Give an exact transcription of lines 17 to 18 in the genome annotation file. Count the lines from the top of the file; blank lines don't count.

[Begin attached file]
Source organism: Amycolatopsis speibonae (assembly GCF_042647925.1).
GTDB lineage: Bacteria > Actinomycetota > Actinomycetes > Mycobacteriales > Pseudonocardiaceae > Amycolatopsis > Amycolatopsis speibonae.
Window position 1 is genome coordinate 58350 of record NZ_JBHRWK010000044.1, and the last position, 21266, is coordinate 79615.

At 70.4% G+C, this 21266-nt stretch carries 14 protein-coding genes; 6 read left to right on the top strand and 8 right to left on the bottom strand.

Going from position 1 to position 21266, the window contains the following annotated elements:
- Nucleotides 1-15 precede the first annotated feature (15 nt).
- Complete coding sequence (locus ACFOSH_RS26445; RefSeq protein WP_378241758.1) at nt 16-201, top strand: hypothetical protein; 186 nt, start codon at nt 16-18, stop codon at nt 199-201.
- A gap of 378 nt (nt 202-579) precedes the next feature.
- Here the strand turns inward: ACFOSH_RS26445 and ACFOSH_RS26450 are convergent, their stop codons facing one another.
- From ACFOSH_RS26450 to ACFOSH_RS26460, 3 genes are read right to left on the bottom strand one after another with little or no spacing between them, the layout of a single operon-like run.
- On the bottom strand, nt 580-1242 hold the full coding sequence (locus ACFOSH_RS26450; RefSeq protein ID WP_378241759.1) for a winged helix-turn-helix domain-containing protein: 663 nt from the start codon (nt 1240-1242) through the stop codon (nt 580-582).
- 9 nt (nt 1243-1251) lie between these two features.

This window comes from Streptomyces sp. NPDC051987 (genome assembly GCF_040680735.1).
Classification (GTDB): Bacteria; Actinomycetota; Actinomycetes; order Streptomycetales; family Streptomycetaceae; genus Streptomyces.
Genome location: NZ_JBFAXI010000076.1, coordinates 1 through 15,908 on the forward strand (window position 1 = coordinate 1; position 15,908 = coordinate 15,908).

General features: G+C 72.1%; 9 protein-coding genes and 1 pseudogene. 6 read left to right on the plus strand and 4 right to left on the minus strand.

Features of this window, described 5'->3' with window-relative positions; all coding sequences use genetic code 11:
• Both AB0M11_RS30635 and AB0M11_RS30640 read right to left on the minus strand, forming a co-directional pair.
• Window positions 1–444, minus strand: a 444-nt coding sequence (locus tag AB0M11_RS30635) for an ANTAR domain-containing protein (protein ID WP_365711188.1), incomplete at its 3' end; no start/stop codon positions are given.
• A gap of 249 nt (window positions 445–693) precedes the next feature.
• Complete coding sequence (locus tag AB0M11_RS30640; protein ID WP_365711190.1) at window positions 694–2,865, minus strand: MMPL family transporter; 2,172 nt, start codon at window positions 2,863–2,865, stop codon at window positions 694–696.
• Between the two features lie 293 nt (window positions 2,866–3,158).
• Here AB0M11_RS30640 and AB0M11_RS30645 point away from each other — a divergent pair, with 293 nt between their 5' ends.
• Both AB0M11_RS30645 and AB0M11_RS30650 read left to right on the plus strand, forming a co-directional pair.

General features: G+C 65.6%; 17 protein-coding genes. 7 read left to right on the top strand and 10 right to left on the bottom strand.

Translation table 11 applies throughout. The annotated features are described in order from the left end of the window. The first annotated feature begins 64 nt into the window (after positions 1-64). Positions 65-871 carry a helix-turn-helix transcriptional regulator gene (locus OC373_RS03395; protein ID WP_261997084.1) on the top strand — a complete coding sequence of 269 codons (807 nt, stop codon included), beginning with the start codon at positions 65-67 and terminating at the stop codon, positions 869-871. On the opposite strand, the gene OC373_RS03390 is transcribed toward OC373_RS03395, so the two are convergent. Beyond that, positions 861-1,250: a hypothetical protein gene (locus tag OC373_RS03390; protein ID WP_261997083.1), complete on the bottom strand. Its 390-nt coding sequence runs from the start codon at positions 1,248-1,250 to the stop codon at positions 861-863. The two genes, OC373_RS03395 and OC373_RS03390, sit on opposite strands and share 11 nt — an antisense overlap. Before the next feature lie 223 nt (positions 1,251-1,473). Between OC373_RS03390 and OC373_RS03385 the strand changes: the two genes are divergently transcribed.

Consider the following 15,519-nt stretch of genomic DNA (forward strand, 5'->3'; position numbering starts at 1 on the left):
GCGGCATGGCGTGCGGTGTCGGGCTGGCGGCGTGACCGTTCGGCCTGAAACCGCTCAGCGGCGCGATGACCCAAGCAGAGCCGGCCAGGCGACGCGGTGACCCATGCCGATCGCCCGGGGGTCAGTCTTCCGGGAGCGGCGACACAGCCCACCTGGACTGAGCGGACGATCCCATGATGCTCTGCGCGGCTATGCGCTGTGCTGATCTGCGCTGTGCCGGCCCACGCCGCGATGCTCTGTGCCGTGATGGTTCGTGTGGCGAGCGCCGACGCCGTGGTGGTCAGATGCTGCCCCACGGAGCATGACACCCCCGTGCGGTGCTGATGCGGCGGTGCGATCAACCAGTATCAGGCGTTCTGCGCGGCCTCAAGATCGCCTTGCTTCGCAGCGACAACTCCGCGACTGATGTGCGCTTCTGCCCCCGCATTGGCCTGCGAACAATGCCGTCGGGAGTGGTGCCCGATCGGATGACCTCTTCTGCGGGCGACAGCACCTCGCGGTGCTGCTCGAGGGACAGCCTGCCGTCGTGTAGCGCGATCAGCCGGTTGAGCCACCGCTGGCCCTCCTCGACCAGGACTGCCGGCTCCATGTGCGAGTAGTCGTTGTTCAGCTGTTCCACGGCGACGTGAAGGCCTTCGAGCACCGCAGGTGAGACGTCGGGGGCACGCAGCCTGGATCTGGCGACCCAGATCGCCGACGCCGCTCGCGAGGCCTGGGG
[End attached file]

Features of this window, described 5'->3' with window-relative positions; all coding sequences use genetic code 11:
• Both AB0M11_RS30635 and AB0M11_RS30640 read right to left on the minus strand, forming a co-directional pair.